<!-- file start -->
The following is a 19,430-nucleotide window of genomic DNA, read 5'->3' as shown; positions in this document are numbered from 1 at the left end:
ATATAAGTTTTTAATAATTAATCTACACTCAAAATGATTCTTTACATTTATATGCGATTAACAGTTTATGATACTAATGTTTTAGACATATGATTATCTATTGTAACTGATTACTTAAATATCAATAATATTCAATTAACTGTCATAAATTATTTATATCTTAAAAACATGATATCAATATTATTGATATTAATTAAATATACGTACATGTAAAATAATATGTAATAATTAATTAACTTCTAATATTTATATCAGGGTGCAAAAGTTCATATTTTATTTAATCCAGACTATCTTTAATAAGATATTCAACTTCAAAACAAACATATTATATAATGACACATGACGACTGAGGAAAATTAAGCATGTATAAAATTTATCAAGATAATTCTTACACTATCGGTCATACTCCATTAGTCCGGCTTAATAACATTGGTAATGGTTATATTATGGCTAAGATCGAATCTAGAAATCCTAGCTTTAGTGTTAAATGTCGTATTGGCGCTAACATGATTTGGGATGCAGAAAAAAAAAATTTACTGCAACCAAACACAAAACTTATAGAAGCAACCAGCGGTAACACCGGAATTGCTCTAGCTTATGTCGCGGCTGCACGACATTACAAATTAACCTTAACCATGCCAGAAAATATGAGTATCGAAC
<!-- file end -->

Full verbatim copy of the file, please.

The following is a 19,430-nucleotide window of genomic DNA, read 5'->3' as shown; positions in this document are numbered from 1 at the left end:
ATATAAGTTTTTAATAATTAATCTACACTCAAAATGATTCTTTACATTTATATGCGATTAACAGTTTATGATACTAATGTTTTAGACATATGATTATCTATTGTAACTGATTACTTAAATATCAATAATATTCAATTAACTGTCATAAATTATTTATATCTTAAAAACATGATATCAATATTATTGATATTAATTAAATATACGTACATGTAAAATAATATGTAATAATTAATTAACTTCTAATATTTATATCAGGGTGCAAAAGTTCATATTTTATTTAATCCAGACTATCTTTAATAAGATATTCAACTTCAAAACAAACATATTATATAATGACACATGACGACTGAGGAAAATTAAGCATGTATAAAATTTATCAAGATAATTCTTACACTATCGGTCATACTCCATTAGTCCGGCTTAATAACATTGGTAATGGTTATATTATGGCTAAGATCGAATCTAGAAATCCTAGCTTTAGTGTTAAATGTCGTATTGGCGCTAACATGATTTGGGATGCAGAAAAAAAAAATTTACTGCAACCAAACACAAAACTTATAGAAGCAACCAGCGGTAACACCGGAATTGCTCTAGCTTATGTCGCGGCTGCACGACATTACAAATTAACCTTAACCATGCCAGAAAATATGAGTATCGAAC